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Definition of Slander

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The definition of slander is generally defamation of a person by oral communications made to or heard by a third party. What separates slander from other types of defamation is that it is performed through oral communication or the spoken word. Slander can be established simply by someone saying defamatory remarks loud enough for others to overhear.

Like other types of defamation, to commit slander one must utter a statement and –

  • The statement must be published, meaning uttered out loud to someone other than the person being slandered
  • The statement must be false
  • The statement must be about the person filing the suit even if they are not named in the statement
  • Whomever the statement is about must have his or her reputation harmed by the statement
  • The person saying the statement must act negligently or with actual malice when publishing the statement (not caring if the statement is false and not trying to find out before publishing it)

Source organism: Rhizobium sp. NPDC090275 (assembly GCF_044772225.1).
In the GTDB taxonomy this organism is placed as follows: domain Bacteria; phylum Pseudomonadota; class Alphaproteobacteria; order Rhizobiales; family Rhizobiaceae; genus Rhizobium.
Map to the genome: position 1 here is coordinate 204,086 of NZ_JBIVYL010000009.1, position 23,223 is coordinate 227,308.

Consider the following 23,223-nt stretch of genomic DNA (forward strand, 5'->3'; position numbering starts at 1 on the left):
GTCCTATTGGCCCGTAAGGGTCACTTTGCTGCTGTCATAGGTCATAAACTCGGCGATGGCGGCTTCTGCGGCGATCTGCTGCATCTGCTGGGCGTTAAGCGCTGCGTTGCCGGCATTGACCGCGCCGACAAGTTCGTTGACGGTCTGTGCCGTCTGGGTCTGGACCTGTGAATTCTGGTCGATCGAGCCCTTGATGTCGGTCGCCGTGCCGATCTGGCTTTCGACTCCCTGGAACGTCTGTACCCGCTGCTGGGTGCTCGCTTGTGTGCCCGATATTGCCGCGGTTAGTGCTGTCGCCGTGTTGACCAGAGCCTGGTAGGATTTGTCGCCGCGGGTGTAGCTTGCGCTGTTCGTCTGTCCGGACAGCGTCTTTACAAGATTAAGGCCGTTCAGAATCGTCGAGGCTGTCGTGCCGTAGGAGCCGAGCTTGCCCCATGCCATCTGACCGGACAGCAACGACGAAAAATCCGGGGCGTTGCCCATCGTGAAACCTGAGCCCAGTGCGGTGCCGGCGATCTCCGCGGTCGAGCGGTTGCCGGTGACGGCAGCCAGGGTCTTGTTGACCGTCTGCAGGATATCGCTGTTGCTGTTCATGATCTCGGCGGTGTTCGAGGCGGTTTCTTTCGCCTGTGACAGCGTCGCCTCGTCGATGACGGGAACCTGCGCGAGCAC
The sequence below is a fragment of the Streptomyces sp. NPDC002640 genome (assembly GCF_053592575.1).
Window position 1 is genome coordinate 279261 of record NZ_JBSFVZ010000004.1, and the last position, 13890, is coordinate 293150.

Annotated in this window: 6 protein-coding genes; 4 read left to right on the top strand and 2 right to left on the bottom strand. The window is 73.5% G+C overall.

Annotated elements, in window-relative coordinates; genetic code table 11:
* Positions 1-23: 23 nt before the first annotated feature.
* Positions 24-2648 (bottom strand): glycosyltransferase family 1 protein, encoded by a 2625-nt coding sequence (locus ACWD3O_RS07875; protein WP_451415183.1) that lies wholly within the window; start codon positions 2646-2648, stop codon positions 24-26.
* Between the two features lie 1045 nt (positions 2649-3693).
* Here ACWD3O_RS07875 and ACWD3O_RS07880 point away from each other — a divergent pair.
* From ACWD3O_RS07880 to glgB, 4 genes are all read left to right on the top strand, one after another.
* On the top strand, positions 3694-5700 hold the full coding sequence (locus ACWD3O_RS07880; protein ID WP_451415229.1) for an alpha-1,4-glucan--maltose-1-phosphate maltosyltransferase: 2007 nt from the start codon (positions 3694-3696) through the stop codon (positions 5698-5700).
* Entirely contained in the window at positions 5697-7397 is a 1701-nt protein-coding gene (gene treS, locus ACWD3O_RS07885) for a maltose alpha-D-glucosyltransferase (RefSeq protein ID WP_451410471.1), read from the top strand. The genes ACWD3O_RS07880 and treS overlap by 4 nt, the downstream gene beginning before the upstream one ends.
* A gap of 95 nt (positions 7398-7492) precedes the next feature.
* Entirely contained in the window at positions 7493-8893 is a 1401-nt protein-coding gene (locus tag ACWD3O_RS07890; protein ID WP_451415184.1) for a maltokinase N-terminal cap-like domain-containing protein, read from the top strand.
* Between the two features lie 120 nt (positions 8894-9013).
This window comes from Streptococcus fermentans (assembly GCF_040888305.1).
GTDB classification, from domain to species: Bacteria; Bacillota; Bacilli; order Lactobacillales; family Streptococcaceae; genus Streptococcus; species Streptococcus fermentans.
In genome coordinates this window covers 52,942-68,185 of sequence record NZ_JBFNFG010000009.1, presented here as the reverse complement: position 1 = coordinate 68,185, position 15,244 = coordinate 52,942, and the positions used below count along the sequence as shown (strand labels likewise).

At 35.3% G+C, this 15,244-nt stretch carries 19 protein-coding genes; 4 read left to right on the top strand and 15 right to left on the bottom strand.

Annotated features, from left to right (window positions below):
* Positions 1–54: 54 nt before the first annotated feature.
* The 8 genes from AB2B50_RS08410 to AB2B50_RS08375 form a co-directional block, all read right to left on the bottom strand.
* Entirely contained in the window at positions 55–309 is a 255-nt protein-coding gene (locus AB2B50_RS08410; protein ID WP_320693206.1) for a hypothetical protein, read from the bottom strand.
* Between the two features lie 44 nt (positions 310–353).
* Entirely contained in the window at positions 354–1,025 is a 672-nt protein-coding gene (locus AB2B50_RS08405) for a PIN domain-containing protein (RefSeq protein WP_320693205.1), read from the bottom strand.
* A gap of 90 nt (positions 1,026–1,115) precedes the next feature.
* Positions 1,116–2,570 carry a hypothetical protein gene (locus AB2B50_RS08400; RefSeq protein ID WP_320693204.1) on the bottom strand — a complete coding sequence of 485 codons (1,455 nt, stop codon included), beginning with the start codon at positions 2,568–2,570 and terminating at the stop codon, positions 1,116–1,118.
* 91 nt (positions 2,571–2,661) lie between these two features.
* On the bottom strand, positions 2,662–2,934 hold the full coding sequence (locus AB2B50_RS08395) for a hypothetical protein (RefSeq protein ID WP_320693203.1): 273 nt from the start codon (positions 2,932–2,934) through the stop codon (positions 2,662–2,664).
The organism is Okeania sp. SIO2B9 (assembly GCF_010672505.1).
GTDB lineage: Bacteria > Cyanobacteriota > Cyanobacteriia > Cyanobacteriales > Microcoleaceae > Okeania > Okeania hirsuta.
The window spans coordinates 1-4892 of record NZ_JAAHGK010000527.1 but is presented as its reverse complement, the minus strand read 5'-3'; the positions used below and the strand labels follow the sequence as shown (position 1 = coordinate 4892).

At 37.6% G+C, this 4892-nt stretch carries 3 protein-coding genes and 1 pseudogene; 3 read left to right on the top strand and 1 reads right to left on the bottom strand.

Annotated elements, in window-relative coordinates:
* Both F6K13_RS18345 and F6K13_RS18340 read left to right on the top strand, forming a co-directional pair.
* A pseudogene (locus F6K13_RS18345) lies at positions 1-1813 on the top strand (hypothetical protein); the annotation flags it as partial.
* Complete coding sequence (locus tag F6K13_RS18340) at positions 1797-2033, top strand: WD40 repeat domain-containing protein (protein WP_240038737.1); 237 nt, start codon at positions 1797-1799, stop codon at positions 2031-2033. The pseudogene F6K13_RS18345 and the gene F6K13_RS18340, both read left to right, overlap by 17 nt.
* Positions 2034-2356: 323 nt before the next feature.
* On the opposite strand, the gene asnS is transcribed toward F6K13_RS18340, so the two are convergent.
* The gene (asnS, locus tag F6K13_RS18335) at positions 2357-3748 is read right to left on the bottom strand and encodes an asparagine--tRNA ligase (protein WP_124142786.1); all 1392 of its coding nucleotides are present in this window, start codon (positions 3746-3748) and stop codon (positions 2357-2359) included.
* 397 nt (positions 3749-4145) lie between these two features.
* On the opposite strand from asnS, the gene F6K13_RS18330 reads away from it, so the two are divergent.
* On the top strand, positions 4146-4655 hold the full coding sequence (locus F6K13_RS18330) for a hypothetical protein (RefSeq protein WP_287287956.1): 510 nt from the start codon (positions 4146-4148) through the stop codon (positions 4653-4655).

• The statement is not protected under legally recognized privilege.

Definition of Slander Per Se

Most states recognize slander per se, where certain statements are so damaging the actual damage does not have to be proved. Generally, per se statements include –

  • False oral accusations about criminal activity
  • False oral accusations about sexual misconduct or lack of chastity
  • False oral accusations about odious diseases including mental illness, and sexually transmitted diseases, as well as others
  • False oral accusations that cause injury to a profession/business/trade

Definitions of Slander Per Quod

Slander per quod is defined as false statements that cause actual or special damage. In these situations, malice and the special or actual damage must be brought to the attention of the court and proved.

Definition of Slander of Title

Slander of title is, like other forms of defamation –

  • A false published statement
  • A malicious statement
  • That causes actual or special damage

But unlike the other forms of defamation, slander of title has to do with property (usually real estate) when one person –

  • Falsely claims ownership of someone else’s property or
  • Makes false claims of ownership of another’s copyrighted work or
  • Makes false defamatory remarks about another’s property

Though these are general definitions of slander, each state defines slander in its own way. Some states do not recognize slander per se or slander per quod, but do recognize slander of title.

If you have been accused of any of the definitions of slander listed above, it is recommended you seek legal advice.

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